A source like A.V. Club will tell you it would have been a hit in the 90s. New York Daily News will condemn the film for its failed attempt at a comedy. But Jenny’s Wedding strikes this critic as an overdue story attempting to depict a terribly drawn-out “coming to terms” with having a daughter, Jenny (Katherine Heigl), who wants to marry her partner of five years, Kitty (Alexis Bledel). After the secret Jenny is tired of hiding from her family is out, focus is placed on Jenny’s parents, Rose and Eddie, realizing that their imagined wedding dream for their daughter will never come true.
I think high expectations for this film are what disappointed so many. I would also imagine that people dove into Jenny’s Wedding thinking it was going to be a love story between two girls. It is 2015 and a lot has changed since Ellen came out to the entire airport in her sitcom of the late 90s. Jenny’s Wedding is surely filled with drawn-out verses of Mary Lambert’s “She Keeps Me Warm,” spaces that could have been taken up by more meaningful dialogue. But are we forgetting the still-relevant “coming out” process, especially when it comes to telling your parents?
I must say, a few furious words from Heigl state the importance of not mere tolerance, but complete acceptance. Perhaps my favorite moment involves a grocery store visit and an exchange between Jenny’s mother and a bigoted long-time friend. Rose bursts out in defense of Jenny, telling the woman her own daughter is unhappily married to a dead-beat husband, following up with the question of why Jenny shouldn’t happily marry the woman she loves. As the words roll quickly off her tongue, Rose experiences the revelation that she has turned her back on her own daughter who just wants to be happy. This scene was such a relief that I am pretty sure if you look hard enough, a little light bulb could be seen going off above Rose’s head.
Maybe perspectives vary depending on personal experience, but I, for one, thought Jenny’s Wedding made a lukewarm attempt to tell the story of what some families experience when a queer identity is revealed and a journey to acceptance and understanding prevails. But don’t get me wrong, I am not neglecting the fact that most queer roles are played by straight actors. But, I have never been so unconvinced that two people were in love. Alexis Bledel was not even given the chance to prove me wrong, having the least amount of screen time. When writing wedding invitations, it seems Jenny and Kitty are platonically paying their taxes. If I felt anything between the two it would be nothing more than a “gal pal” dynamic.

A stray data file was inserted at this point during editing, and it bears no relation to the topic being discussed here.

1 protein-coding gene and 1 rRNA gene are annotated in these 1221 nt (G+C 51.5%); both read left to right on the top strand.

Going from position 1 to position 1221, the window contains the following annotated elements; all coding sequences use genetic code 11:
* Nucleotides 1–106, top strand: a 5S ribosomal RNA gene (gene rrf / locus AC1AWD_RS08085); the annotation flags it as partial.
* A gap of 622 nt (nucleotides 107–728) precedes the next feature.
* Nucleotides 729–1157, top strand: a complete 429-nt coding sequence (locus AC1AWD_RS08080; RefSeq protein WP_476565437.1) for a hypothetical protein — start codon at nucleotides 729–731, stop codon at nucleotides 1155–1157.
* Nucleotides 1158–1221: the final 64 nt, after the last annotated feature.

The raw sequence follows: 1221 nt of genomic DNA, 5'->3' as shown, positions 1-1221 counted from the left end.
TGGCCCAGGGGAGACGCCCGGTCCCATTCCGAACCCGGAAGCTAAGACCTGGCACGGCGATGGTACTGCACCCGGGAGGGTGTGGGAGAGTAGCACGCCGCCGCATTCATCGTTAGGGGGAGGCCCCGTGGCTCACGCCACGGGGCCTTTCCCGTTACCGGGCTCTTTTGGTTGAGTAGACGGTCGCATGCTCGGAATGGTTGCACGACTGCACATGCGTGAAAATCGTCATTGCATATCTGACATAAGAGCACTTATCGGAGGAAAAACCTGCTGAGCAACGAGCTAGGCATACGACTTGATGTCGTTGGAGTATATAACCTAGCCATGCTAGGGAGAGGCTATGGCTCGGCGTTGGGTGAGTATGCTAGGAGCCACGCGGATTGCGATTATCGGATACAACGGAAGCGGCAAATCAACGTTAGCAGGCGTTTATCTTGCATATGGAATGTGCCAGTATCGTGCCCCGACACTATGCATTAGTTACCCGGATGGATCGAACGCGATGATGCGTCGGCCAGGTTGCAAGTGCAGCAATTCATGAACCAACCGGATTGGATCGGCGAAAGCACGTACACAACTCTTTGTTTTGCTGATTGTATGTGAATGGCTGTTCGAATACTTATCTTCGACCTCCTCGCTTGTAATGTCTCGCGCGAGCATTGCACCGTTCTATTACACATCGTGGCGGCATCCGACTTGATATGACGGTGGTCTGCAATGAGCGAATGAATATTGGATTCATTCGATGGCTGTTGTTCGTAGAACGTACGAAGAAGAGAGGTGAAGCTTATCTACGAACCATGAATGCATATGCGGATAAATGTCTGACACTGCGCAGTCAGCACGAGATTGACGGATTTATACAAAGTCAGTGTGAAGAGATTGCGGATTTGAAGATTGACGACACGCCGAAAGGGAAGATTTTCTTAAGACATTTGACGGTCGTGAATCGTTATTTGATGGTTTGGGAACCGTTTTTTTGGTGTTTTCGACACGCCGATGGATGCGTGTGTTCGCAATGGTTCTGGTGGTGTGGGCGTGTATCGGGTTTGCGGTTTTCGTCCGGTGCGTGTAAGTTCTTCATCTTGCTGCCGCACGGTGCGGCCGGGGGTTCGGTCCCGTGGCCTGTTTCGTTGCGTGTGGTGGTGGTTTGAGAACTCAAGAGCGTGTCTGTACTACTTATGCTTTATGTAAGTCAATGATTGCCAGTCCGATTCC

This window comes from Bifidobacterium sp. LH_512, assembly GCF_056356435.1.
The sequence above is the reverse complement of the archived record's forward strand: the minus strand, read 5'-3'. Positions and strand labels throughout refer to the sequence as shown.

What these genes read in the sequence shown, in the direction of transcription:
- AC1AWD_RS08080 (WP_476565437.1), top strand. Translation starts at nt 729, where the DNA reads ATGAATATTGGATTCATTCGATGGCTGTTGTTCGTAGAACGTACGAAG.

A fan of the cinematographic style of most independent filmmaking, what let me down in Jenny’s Wedding was the lack of magic I am so used to experiencing while watching movies. One minute Jenny is furiously informing her father that she will not miss him if he cannot accept her relationship with Kitty. The next, she is apologizing as if it were her fault and she should have been more sympathetic since her marriage to another girl is oh-so-much to take in. I know it is still difficult for some parents to swallow, but I must agree with A.V. Club on this one. It is 2015 and Katherine Heigl could not have played a straighter character in that moment. Eddie does not even say he truly accepts his daughter, I am just led to believe he has given up because he does not want to lose Jenny and there is nothing he can do about who she is. The more I write the more I realize how outdated and how much I am obliged to agree with critics who gave this film a thumb-and-a-half down. I know that everyone’s story is different, but I have yet to meet someone whose parent found the need to accept their daughter after a quick walk on the beach.
It would be nice to watch a love story about two female characters who I can actually believe are in love. Heck, I’d even take a romcom! But I guess we’ll just have to wait for Carol, which holds the chance to compensate for what some of us hoped to see in Jenny’s Wedding. I hear it is already getting the Oscar buzz.
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